By Steve Raw. Helping you on your leadership journey

Being Bettina’s Dad: Bettina’s approach to relationships

Sitting on the decking of our holiday lodge taking in the evening view, as the sun gently goes down, Bettina puts her arm around my shoulder.  We are on our family holiday and life could not be better.  Bettina has come a long way from the days when she couldn’t tolerate eye contact, avoiding physical contact, with a simple form of affection such as a hug being too painful for her.  Bettina was unable to verbally communicate until she was 11, due to her severe autism and also her complex communication difficulties.

Bettina always needed to, and still does, work harder than the rest of us with her relationships as she makes connections to express her feelings and relate to people.  Where do you start when your world was a ball of confusion and you are not sure why and what you can do about it?  We know this because her family have been by her side, every day of her life (and we always will be).

“When someone loves you, the way they talk about you is different. You feel safe and comfortable.”

― Jess C. Scott, The Intern

For those who know Joyce (my wife) and me, it probably won’t come as a big surprise that a few months after we were married, we sat around our dining table in our new home in Plymouth and discussed the relationship we would have with our future children (and hopefully the relationship they would have with us) We had this discussion before they were even born! In our minds we were always going to have children, and we were determined to have:

  • A family philosophy (we now have a hashtag for this #livelikearaw and a similar Twitter handle)
  • A culture (how we do things around here) which is democratic. I was asking Jennifer our oldest daughter her opinions from a very early age.  On one such occasion, a brother in law listening into a conversation we were having said “Steve she is only 2!”
  • A set of rules that would apply equally to each of us that covers: Respect, privacy, good manners, etiquette and positive regard for each other
  • A set of standards which both Joyce and I would honour: Primarily our children would come first and be at the heart of everything we did (this has included: Career decisions, house moves, types and locations of holidays and budget decisions). Our world truly revolves around our daughters

We had a plan and (since 1985) we have kept to it with only a few tweaks when Bettina was diagnosed with autism and a learning disability when she was 18 months old.  Fundamentally nothing has changed in our family relationships.

We think we have got it right (so far) but that doesn’t mean we can’t learn about relationships, especially about making connections and we are constantly learning something new from Bettina, which enriches our lives.

Bettina’s connections, feelings and relating to people

So how does Bettina form relationships, make connections and express her feelings to those who are significant in her life?  How does Bettina relate to the people she wishes to have a relationship with? Bettina achieves this by:

  • Bettina has no pre conceived views or prejudices towards people who come into her life. So it really is down to you to make an impression if you are going to get her attention
  • Relationships have never come naturally to Bettina, so she actively seeks them out
  • Bettina will always need to have someone by her side, so how did our relationship evolve over the years so that new experiences no longer fazed her? I believe it had everything to do with ‘trust’ see my blog post Being Bettina’s dad: Trust is a gift you must earn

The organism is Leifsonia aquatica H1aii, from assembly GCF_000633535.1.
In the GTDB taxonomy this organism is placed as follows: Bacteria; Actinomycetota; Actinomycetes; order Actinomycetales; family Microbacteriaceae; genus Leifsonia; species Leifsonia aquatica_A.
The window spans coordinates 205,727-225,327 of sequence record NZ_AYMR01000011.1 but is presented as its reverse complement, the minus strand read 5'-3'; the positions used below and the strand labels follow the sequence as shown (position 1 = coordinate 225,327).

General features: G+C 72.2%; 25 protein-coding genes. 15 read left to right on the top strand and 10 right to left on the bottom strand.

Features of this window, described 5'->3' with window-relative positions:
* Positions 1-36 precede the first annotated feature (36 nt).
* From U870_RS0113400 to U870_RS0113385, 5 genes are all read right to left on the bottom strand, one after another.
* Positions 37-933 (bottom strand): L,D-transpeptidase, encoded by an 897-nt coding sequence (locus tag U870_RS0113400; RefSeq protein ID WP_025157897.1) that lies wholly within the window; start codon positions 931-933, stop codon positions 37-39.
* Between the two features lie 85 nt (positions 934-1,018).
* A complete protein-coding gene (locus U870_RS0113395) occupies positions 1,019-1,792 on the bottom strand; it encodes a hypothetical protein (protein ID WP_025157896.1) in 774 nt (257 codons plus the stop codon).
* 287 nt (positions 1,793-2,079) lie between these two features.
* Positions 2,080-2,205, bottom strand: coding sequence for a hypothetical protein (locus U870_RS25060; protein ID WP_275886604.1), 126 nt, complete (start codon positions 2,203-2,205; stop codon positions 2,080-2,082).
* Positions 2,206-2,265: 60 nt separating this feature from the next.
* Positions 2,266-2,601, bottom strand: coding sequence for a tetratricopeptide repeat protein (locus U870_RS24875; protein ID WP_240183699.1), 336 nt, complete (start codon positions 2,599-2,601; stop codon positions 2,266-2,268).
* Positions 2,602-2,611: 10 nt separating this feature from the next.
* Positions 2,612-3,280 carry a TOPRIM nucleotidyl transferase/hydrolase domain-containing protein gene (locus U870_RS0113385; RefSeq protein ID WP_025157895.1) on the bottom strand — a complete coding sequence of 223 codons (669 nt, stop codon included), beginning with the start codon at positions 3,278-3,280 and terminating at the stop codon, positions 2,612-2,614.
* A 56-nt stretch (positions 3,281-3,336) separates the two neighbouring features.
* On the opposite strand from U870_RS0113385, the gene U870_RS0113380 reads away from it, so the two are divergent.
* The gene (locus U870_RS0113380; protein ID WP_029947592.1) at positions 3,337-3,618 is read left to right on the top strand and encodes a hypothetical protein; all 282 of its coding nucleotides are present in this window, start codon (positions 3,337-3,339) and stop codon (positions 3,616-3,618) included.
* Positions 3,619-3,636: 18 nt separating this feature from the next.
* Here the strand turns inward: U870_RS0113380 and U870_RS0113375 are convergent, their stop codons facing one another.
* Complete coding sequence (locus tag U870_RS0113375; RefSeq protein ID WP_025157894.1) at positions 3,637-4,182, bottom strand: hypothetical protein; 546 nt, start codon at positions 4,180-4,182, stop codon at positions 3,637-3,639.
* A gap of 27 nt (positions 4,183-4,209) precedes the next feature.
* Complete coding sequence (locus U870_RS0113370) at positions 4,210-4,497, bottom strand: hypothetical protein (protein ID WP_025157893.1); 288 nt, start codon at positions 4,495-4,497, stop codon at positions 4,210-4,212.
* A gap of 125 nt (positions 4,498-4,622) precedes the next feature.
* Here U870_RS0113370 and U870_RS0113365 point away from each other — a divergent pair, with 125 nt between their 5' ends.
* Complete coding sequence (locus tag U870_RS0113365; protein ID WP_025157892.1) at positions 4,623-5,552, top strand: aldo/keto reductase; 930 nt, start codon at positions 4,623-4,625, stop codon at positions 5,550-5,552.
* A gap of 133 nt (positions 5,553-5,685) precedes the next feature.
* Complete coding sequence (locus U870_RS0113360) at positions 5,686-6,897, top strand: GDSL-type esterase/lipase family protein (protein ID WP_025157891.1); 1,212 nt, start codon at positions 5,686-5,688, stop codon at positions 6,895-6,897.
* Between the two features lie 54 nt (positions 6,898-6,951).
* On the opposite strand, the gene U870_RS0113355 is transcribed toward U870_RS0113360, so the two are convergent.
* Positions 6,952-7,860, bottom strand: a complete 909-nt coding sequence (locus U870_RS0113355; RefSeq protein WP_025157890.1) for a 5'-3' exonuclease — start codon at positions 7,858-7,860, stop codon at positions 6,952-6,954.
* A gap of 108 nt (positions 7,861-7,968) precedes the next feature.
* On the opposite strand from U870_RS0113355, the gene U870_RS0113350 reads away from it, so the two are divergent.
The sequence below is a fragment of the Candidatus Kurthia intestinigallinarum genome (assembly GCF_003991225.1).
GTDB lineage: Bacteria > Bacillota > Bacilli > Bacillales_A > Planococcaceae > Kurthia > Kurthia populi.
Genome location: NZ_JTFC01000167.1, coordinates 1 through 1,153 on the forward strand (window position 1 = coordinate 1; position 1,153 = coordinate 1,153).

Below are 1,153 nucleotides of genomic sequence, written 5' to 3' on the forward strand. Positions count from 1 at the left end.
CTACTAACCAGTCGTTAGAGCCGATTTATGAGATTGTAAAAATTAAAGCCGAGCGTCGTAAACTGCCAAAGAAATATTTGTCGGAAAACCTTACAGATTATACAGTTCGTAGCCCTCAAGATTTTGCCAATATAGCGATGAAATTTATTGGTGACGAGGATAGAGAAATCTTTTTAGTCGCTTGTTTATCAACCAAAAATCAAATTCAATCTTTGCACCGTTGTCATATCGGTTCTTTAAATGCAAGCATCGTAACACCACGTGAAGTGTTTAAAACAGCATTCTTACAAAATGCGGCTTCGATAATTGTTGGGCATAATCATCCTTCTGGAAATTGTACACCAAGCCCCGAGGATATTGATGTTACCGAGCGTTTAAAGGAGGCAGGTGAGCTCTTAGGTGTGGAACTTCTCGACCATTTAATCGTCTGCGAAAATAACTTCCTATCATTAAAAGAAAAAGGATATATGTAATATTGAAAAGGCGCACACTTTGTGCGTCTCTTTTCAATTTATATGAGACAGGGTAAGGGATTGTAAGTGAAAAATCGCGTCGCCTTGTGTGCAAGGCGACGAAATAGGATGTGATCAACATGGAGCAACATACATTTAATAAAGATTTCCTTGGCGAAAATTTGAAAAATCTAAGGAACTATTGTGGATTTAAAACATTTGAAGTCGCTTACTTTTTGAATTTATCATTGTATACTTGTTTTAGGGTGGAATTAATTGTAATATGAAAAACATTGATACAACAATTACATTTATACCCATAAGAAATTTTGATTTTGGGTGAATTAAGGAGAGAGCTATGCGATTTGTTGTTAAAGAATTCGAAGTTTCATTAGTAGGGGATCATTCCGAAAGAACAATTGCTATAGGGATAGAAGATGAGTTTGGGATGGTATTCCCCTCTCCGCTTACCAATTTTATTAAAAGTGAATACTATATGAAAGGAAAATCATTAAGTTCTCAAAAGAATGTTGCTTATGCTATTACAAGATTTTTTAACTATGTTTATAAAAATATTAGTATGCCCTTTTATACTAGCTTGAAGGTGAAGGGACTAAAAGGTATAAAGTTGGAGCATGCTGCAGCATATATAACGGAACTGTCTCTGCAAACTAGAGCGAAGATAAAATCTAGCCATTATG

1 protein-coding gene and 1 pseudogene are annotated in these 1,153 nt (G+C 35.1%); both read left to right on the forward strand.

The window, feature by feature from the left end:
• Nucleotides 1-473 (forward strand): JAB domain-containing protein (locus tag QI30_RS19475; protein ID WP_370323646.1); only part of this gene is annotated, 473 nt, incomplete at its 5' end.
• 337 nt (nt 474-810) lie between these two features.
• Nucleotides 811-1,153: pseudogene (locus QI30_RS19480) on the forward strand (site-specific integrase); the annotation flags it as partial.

• Bettina does not hold back her emotions. If she warms to you she will express this with her smile and her eyes smile too
  • Bettina has an unconditional love for the people she has relationships with. You only have to see Bettina’s reaction when her PA (Donna) arrives at our home to support her
  • Bettina is emotionally intelligent. She is super sensitive to your feelings, can pick up on how you are feeling and works hard to self-regulate her own behaviour.  Bettina has a gift for empathy and empathises with those she has bonded with.

“Why is it,” he said, one time, at the subway entrance, “I feel I’ve known you so many years?”

“Because I like you,” she said, “and I don’t want anything from you.”

― Ray Bradbury, Fahrenheit 451

We had the best family holiday, we are a happy family and we are great friends too.  So how do you follow a good holiday?  Well apart from booking another holiday, you do more fun stuff together in between.  This weekend we paired off.  Joyce and Jennifer took in a show in London (Jennifer’s birthday present for Joyce) and Bettina and I hit the beach, shops, cafés and a restaurant in Essex.

It was lovely to see the reactions of people to Bettina when we visited the seaside town together. Some of the people whom she has formed relationships with and who had not seen her for a few weeks were so pleased to see her.

“You can talk with someone for years, every day and still, it won’t mean as much as what you can have when you sit in front of someone, not saying a word, yet you feel that person with your heart, you feel like you have known the person for forever…. connections are made with the heart, not the tongue.”

― C. JoyBell C.

When I look back on my life and think about what was I most proud of, it probably won’t be about: the positions I achieved in my careers, the size of my house, how much money I earned.  It will be about the quantity and quality of my relationships.  I think I can also speak for Joyce (especially as Joyce proof reads, and edits, my blog posts). Our proudest achievement is the relationship we have with our daughters and their relationship with us.

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steve.raw@dosh.org
@DoshLtd

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